A loan modification hardship letter is a formal way to request a modification to a loan. This letter is the place where the borrower can express his or her financial troubles in personal terms to have the best chance to stop a foreclosure or receive better terms on an outstanding loan. Banks and other lenders don’t want to know the life history of a borrower, but they want to know that he or she has a legitimate reason for requesting help.
The two main reasons a borrower needs modification on a loan are job loss and medical issues. However, other reasons may be divorce, death of a spouse, a newborn child, military duty and relocation. Other possibilities are a failed business or a business that is suffering from an economic slowdown.
Borrowers need to remember that lenders will usually only help if there is something in it for them. Most lenders are not interested in owning and maintaining property or repossessing a virtually worthless car, so they look for ways to avoid a foreclosure lawsuit. The borrower should clearly explain that due to his or her financial situation, they need help and are not trying to avoid paying their debt.
The letter should have a positive tone that gives the impression that the person is a solid borrower who wants to pay his or her debts and do the right thing. This is not the place to complain about life’s slings and arrows. The reason for the hardship should be stated matter-of-factly. The borrower should clearly state the ways in which he or she is planning to correct their financial situation. They may need to give proof that they are searching for a job, or give medical records that show they will be able to work at a specified time.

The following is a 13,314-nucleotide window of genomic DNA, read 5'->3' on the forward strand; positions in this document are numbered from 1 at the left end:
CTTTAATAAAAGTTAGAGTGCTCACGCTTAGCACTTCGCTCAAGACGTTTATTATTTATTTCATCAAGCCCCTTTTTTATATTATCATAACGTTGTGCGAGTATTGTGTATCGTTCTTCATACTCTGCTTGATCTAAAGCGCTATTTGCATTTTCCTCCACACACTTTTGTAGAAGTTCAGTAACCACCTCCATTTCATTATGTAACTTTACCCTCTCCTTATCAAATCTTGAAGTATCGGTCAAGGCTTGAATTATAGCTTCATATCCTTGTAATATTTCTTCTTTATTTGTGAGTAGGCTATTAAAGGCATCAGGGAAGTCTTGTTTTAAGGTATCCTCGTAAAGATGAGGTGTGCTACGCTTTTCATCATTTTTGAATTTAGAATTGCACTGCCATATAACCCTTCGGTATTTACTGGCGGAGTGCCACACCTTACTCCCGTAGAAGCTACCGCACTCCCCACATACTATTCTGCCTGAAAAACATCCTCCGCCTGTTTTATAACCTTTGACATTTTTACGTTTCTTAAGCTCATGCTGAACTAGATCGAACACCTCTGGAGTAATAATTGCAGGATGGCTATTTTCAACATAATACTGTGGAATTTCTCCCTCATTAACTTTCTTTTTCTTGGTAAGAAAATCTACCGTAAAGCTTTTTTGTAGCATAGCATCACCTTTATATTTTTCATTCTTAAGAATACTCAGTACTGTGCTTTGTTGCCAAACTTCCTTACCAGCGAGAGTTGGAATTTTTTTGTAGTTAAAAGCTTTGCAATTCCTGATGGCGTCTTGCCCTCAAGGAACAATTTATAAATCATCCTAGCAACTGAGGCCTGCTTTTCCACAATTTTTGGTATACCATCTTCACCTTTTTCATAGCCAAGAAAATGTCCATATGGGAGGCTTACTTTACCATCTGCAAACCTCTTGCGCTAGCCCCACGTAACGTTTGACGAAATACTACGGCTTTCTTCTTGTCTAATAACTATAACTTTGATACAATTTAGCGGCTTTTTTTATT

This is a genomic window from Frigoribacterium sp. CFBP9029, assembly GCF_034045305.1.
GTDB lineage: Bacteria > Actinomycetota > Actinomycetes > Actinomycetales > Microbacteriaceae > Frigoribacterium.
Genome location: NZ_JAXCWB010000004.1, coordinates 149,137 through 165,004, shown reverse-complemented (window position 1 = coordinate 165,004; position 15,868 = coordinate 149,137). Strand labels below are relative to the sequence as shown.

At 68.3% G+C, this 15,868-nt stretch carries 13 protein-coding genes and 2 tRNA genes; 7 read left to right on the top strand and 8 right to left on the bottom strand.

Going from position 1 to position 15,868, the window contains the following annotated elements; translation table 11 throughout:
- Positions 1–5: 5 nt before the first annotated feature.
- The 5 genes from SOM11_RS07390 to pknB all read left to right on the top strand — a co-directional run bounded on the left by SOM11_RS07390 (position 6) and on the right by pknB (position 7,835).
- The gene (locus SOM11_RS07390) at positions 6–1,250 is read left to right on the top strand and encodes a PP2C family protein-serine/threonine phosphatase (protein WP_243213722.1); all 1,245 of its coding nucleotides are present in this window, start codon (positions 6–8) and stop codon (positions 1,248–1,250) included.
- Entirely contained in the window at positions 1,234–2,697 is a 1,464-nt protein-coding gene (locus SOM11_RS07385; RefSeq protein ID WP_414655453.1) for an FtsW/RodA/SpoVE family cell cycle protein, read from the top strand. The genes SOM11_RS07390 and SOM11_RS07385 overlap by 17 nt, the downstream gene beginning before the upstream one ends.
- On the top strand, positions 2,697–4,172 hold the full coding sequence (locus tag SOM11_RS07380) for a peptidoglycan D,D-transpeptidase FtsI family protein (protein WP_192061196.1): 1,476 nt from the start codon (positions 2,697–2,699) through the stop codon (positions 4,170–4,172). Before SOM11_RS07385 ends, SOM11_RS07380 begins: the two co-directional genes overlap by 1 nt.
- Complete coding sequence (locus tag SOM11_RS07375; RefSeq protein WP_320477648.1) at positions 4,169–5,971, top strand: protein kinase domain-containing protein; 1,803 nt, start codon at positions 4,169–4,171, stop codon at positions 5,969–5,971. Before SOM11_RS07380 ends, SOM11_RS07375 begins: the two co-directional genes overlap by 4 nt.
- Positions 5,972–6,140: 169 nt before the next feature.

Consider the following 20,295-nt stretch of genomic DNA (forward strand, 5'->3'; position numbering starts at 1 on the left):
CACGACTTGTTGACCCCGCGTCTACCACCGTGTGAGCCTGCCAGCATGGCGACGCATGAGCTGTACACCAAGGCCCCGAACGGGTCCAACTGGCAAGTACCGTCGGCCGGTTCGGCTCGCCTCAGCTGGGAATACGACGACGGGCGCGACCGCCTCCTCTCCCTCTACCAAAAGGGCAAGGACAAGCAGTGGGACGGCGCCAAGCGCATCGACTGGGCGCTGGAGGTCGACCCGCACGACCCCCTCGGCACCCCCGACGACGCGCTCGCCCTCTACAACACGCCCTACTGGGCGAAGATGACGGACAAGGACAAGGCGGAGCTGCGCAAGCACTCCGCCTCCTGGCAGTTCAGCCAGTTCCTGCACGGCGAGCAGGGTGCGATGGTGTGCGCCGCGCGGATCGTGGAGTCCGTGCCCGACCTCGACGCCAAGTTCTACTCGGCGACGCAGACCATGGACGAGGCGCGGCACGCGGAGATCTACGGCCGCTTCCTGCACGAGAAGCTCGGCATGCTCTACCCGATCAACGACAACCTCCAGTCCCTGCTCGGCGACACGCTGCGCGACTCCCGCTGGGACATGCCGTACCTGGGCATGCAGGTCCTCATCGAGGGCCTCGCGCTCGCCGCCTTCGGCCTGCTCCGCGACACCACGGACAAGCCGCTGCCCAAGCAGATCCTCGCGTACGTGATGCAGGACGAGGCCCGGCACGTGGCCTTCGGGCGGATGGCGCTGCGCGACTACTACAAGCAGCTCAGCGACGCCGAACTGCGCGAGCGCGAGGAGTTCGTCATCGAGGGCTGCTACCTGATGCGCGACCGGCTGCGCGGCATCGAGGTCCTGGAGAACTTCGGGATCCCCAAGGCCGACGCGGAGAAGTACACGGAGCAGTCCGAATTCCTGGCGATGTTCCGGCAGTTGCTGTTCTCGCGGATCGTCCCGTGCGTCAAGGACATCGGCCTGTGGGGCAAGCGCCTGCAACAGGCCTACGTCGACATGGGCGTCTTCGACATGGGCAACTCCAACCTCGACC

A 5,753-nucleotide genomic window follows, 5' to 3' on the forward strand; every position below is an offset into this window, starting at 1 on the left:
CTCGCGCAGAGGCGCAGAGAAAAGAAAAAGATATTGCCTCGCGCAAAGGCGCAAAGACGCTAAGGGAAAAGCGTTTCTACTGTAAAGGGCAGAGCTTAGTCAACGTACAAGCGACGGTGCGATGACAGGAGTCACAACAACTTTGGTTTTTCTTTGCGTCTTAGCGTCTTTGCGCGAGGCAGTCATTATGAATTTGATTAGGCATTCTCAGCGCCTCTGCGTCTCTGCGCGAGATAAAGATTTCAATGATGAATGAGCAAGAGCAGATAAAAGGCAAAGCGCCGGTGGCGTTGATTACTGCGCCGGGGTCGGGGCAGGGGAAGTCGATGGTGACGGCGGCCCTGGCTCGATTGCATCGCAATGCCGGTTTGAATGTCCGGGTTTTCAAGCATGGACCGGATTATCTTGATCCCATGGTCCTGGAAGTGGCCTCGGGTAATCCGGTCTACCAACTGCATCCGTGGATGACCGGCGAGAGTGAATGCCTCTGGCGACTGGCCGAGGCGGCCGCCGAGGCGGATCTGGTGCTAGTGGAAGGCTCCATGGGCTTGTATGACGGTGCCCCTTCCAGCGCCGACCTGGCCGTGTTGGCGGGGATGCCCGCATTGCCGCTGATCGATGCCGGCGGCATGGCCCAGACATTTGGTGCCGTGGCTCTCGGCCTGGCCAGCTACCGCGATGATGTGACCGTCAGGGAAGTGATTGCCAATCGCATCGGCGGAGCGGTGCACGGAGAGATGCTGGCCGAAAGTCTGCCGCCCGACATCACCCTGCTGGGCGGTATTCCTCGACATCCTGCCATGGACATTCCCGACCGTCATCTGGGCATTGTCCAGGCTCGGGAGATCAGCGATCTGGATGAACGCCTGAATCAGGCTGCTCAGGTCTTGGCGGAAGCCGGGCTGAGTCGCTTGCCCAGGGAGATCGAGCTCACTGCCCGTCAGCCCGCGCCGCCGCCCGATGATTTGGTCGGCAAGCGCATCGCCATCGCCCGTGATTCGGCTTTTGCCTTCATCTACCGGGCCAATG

The letter may be the single most important factor in whether a lender will modify a loan. The lender will want to see the following questions answered:
• Why did the borrower fall behind in payments
• When did the borrower fall behind in payments with specific dates
• Will the financial difficulties be improved and when and how
• What modifications does the borrower want
• How much can the borrower afford to pay on the loan
• If the financial hardship is due to gambling or alcohol, is treatment being sought
If the letter is being written by a loan modification consultant such as an attorney, mortgage broker or realtor, it should be written in the first person voice for the borrower, and the borrower should sign the letter. Personal letters are more likely to be viewed as genuine and not from a template.
There are a few things that should not be included in a loan modification letter. First, the letter should not give a long and detailed narration of the hardship. The letter should clearly state the facts of the hardship and not exaggerate it. The letter should be honest and not put the blame on someone else for the difficulty.
By Andre Bradley